Combination Therapy Options in Stable COPD

Christie Choo, PharmD, BCPS


US Pharmacist. 2010;35(7):1-4. 

In This Article

Abstract and Introduction


It is predicted that by 2020, chronic obstructive pulmonary disease (COPD) will become the third most common cause of death in the world.[1] Yet currently, there are only a number of treatment modalities that have demonstrated long-term improvement of lung function.[2] These include smoking cessation, oxygen supplementation in hypoxic patients, and lung volume reduction surgery in emphysemic patients. Inhaled bronchodilators and corticosteroids are the mainstay of COPD treatment; however, their efficacy is limited to preventing exacerbations and alleviating symptoms. Considering the current trajectory of COPD mortality and morbidity, it is imperative that we seek pharmacologic options that may play a role in reducing the burden of COPD. Presently, the data in regard to improving outcomes are especially encouraging with combination therapies.

This article will examine the evidence supporting the use of combination therapy of beta agonists with muscarinic antagonists and/or corticosteroids. The data supporting the use of tiotropium as the muscarinic agent of choice will also be highlighted, although no commercially made tiotropium/beta agonist fixed-combination product is available. This is due to the shorter duration of activity of currently available beta agonists, which are dosed every 4 to 12 hours, whereas tiotropium is dosed once daily.[2]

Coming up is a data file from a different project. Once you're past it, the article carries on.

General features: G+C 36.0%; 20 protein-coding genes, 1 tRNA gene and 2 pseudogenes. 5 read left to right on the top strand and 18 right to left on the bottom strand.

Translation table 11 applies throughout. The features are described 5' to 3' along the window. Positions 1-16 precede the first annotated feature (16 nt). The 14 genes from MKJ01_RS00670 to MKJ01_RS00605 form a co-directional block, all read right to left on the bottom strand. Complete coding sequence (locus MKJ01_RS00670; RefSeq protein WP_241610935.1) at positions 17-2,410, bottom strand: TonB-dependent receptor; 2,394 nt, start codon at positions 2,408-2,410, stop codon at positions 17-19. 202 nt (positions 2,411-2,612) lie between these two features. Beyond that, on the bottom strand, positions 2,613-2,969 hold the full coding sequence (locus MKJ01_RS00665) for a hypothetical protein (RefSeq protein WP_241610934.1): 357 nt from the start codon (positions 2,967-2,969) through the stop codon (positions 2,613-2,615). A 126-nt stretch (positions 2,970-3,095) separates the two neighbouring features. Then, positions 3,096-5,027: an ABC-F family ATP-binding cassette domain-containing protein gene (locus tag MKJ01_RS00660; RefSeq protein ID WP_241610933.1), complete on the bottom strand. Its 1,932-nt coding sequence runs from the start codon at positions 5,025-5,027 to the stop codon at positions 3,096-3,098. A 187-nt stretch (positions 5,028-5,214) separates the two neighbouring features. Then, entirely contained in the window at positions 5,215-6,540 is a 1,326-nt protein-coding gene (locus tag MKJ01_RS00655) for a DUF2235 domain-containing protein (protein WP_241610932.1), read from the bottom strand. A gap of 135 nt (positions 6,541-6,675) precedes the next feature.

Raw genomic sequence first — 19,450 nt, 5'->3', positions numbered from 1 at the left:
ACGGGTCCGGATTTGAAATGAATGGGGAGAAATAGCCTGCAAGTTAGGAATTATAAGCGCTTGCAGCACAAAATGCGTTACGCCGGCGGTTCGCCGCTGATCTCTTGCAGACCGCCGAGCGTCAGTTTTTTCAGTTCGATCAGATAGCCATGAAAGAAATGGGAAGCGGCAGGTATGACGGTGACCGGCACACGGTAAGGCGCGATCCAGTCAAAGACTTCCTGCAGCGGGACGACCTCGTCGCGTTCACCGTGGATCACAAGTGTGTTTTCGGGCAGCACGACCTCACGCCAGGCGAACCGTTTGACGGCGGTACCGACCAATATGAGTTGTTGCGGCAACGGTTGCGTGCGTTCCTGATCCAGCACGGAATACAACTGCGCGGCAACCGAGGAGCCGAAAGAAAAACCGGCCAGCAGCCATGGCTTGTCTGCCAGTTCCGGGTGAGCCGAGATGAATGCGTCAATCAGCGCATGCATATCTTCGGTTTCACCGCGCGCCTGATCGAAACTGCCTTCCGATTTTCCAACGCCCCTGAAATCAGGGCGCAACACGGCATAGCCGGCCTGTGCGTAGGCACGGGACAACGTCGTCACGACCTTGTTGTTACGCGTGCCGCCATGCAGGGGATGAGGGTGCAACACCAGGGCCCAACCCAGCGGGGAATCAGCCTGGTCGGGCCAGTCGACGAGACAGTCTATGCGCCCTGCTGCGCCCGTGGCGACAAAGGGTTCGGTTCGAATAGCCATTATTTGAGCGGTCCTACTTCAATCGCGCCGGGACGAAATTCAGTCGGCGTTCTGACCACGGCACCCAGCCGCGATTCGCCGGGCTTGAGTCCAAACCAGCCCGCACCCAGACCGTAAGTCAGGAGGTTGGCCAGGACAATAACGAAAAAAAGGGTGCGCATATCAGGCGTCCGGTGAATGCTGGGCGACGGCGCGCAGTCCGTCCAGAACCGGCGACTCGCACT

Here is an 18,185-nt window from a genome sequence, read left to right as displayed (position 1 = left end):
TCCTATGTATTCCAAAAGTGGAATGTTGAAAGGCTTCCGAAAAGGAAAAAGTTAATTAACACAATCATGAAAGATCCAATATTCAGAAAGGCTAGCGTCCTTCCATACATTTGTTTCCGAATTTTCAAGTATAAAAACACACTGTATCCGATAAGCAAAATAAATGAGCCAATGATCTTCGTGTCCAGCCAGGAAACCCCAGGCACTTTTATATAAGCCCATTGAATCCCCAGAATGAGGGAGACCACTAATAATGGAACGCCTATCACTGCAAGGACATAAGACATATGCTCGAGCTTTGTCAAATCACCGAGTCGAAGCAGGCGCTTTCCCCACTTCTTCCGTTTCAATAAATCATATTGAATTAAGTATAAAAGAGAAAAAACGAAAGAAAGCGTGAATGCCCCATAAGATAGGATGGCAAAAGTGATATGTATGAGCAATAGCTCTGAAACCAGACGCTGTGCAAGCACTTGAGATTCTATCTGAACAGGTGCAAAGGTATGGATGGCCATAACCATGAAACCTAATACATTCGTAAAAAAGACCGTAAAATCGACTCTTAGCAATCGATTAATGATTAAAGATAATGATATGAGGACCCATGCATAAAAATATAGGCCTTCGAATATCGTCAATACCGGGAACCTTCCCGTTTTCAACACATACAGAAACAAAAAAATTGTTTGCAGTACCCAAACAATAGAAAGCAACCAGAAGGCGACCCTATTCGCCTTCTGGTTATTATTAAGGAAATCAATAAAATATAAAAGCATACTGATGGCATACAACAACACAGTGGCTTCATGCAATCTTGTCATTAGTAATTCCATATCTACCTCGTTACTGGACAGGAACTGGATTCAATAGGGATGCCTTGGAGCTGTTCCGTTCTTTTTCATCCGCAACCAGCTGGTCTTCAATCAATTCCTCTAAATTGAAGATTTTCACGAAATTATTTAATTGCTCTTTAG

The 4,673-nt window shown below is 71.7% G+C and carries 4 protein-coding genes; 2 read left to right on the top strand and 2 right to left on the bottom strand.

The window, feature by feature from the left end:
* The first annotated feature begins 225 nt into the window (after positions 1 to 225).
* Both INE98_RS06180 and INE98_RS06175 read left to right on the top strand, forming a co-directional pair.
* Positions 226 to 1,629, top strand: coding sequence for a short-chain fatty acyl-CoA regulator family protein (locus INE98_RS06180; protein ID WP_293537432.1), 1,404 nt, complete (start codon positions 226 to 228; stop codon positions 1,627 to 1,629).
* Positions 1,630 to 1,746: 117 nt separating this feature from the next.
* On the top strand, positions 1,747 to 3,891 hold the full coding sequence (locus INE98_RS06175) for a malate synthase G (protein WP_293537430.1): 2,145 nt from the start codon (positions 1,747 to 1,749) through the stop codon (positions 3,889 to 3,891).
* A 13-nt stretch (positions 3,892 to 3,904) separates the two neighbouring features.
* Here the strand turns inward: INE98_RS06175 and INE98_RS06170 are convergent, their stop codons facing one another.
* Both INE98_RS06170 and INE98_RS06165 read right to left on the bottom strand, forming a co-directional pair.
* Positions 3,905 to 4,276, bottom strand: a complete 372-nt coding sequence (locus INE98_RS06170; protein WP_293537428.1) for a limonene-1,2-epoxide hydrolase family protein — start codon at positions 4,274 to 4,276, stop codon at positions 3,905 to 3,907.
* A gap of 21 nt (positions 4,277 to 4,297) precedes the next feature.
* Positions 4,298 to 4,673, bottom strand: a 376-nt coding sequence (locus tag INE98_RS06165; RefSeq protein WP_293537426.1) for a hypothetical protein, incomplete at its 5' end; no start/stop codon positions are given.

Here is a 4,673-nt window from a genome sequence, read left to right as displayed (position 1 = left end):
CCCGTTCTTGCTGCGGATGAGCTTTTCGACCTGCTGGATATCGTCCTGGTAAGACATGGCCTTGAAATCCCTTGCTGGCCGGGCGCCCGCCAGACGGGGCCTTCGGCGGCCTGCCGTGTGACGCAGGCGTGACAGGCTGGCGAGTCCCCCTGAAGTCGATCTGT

Comments on Medscape are moderated and should be professional in tone and on topic. You must declare any conflicts of interest related to your comments and responses. Please see our Commenting Guide for further information. We reserve the right to remove posts at our sole discretion.
Post as: